Wednesday, October 25, 2006

NY-25: Of Earmarks, Values, and the Rotten Rubber Stamp

NY25: Of Earmarks, Values, and the Rotten Rubber Stamp

Dan Maffei, the Democratic challenger for James Walsh's long-held Congressional seat, has asked why our district has stayed in recession for the last 20 years if the appropriations of which he boasts [the kind of earmarks that were at the heart of recent lobbyist scandals] have meant so much. Maffei has also pointed the contrast between Rep. Walsh's ability to 'turn on the federal spigot' and the heavily-weighted negative offset of steep cuts in areas of social spending such as Medicare, Medicaid, and student loans that have been approved by the "Bush agenda rubber-stamp" Republican Congress and have been signed into law - with Rep. Walsh's support an overwhelming 9 out of 10 times. While seeing his own pay raised each year, he voted to permanently reduce taxes on multimillion dollar estates, holding the federal minmum wage initiative hostage in what many see as a Congressional double-cross.

Don't we have the right to expect more of our representatives than the promise of fat earmarks dedicated to selected projects with a decades-long faltering Upstate economy and an anti-social "drown-'em-in-the-bathtub" Bush agenda trade-off? Shouldn't we dare have the imagination to hope for more?

Washington Post columnist E.J. Dionne recently observed that "the entire Democratic ticket, led by Sen. Hillary Rodham Clinton and Eliot Spitzer, the party's candidate for governor, is expected by just about everyone to sweep the state" in November. How will this translate in the race for Jim Walsh's Congressional seat? It's now conventional wisdom among pundits that the Bush administration and the Republican leaders who have made the mistake of employing partisan pack-mentality when voting with the publicly unpopular Bush agenda will have a surprising effect on local races. Mr. Dionne quotes Dan Maffei:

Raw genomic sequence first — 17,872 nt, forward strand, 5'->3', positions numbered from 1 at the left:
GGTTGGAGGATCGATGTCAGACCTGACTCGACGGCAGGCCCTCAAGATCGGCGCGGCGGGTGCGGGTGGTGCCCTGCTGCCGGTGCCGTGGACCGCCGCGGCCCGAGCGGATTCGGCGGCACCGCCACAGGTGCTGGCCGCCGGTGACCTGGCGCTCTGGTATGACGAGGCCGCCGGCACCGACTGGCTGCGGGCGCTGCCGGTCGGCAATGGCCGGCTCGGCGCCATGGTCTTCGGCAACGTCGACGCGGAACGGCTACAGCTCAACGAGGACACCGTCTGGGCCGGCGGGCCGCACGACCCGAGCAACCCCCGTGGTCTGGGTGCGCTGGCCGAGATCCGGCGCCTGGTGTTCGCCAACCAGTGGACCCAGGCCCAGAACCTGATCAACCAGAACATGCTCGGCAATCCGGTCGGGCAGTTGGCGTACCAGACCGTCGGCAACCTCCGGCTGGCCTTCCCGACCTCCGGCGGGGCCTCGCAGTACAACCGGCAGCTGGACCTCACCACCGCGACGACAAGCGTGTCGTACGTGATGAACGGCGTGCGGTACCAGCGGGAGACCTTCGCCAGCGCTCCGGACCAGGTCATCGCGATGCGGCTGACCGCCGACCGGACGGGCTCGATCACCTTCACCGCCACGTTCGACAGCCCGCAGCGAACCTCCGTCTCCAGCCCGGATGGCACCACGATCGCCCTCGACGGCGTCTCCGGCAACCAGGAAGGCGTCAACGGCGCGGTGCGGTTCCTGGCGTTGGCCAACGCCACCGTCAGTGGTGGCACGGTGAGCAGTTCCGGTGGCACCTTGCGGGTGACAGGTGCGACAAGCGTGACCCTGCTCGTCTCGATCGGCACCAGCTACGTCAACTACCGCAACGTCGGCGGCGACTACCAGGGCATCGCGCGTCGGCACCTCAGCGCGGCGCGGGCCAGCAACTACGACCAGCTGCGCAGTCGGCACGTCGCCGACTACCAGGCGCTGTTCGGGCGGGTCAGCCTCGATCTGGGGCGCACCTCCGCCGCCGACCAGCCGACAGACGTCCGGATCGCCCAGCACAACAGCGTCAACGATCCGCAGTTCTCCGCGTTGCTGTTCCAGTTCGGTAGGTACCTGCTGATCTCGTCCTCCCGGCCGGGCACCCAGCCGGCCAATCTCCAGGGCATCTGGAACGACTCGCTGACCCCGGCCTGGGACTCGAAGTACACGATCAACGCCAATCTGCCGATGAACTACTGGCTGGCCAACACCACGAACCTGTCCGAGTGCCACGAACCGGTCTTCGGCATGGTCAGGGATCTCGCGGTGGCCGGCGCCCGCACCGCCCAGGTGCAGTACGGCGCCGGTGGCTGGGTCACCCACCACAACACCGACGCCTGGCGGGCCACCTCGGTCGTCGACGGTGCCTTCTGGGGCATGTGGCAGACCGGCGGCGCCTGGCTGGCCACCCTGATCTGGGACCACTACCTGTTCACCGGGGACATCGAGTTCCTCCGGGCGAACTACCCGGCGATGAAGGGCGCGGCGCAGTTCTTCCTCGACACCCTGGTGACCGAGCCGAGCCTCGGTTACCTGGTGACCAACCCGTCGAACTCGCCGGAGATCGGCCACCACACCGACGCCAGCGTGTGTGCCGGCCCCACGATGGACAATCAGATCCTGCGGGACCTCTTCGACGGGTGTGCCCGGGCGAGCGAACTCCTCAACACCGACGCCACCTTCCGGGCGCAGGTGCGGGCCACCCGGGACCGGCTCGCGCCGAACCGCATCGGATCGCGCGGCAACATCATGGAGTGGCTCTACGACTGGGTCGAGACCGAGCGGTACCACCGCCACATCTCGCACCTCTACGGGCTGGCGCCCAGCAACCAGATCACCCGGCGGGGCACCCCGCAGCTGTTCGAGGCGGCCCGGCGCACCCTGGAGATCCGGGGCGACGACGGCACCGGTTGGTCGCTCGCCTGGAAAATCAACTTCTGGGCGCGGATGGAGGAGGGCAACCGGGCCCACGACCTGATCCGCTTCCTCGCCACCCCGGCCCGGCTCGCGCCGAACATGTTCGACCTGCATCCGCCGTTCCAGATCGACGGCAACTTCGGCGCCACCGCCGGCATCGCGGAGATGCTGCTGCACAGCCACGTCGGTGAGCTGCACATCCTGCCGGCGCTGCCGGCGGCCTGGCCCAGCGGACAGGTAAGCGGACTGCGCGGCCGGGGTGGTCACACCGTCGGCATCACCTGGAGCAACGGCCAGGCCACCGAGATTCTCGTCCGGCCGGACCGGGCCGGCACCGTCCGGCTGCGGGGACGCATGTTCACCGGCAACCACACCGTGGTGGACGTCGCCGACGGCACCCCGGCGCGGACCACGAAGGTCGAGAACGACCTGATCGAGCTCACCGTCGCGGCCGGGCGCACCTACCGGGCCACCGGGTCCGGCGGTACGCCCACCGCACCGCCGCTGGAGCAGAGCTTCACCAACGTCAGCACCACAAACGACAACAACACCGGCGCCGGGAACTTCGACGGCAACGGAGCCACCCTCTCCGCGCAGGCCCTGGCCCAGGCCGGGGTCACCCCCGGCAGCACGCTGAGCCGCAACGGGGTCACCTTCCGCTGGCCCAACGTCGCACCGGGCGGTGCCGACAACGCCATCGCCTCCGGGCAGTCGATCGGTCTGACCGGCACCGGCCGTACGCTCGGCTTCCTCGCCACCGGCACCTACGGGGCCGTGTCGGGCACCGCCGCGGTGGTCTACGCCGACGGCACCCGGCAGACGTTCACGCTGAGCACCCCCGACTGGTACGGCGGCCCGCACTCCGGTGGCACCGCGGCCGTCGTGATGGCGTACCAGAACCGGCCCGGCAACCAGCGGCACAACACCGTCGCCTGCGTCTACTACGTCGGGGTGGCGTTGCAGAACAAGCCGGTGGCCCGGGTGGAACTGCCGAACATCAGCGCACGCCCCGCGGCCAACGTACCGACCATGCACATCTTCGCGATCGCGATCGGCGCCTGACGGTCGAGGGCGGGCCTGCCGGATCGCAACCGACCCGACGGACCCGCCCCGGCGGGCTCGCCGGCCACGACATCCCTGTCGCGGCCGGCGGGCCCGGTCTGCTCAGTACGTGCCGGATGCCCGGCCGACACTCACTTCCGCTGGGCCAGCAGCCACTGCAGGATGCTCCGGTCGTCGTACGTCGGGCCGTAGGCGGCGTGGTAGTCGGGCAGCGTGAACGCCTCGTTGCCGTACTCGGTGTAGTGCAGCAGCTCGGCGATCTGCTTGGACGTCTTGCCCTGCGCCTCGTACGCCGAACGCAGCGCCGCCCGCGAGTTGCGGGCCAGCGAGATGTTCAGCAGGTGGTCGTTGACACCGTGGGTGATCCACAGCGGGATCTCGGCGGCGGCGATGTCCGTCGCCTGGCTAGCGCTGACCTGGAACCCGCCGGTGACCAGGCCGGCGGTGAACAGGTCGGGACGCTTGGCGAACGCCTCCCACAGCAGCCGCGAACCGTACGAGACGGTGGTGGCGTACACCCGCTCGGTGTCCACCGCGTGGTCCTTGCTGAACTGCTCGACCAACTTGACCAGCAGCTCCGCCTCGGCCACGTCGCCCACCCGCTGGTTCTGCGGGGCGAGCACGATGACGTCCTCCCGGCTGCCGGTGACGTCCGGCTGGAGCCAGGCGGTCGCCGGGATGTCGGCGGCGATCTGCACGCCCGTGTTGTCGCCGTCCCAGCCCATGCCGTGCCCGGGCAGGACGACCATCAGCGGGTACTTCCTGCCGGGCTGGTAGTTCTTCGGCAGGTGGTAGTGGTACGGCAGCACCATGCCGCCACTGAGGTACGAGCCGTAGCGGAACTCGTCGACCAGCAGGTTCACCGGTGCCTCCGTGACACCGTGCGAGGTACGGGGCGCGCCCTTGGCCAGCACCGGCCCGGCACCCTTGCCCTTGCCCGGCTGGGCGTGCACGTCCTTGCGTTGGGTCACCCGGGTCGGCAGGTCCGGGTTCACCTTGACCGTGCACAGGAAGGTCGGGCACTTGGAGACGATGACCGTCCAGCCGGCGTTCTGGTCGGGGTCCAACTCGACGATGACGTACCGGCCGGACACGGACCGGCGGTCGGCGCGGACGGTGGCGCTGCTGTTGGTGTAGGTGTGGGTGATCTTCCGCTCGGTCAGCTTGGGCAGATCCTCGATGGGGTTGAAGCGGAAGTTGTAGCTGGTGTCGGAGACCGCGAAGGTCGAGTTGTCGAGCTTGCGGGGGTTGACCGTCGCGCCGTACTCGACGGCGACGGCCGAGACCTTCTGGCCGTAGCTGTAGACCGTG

Maffei sees the immediate trend toward Democrats powered by frustration with President Bush and the Iraq war. But it is also rooted in long-term factors: the economic troubles of many Upstate communities, the area's "libertarian" leanings on cultural issues and the homelessness felt by many moderate Republicans in the face of a national party increasingly dominated by conservatives.

"Bush Republicanism," Maffei says, "is not for them."
Mr. Dionne compares the political environment in Upstate New York to be far more Midwestern in nature than what is seen in downstate politics. Values are important to Upstate citizens. Values, to the Upstate New Yorker, means more than the two issues one automatically thinks of in the the national political 'Conservative values' vein: Life and Gay marriage. Values encompass every walk of life and require not merely lip service, but serious contemplation, moral leadership, and righteous action by our representatives.

When citizens see their representatives scrambling on a national level to bring tax cuts to the richest while voting for bills like the bankruptcy bill (now law) to protect the predatory lenders and banks - putting the crush on families who experience serious illness and job loss - don't we have to ask what values really means to those who are making our laws?

I'm hoping for real change in Upstate New York politics this November. I want my son to go to college and come back home to a thriving economy and burgeoning opportunity in Upstate New York. I don't want my neighbors to have to lose their family businesses that are unique and treasured to Upstate citizens. I also want a leader who will answer my pleas for sanity in our foreign policy. I'll be voting for Dan Maffei.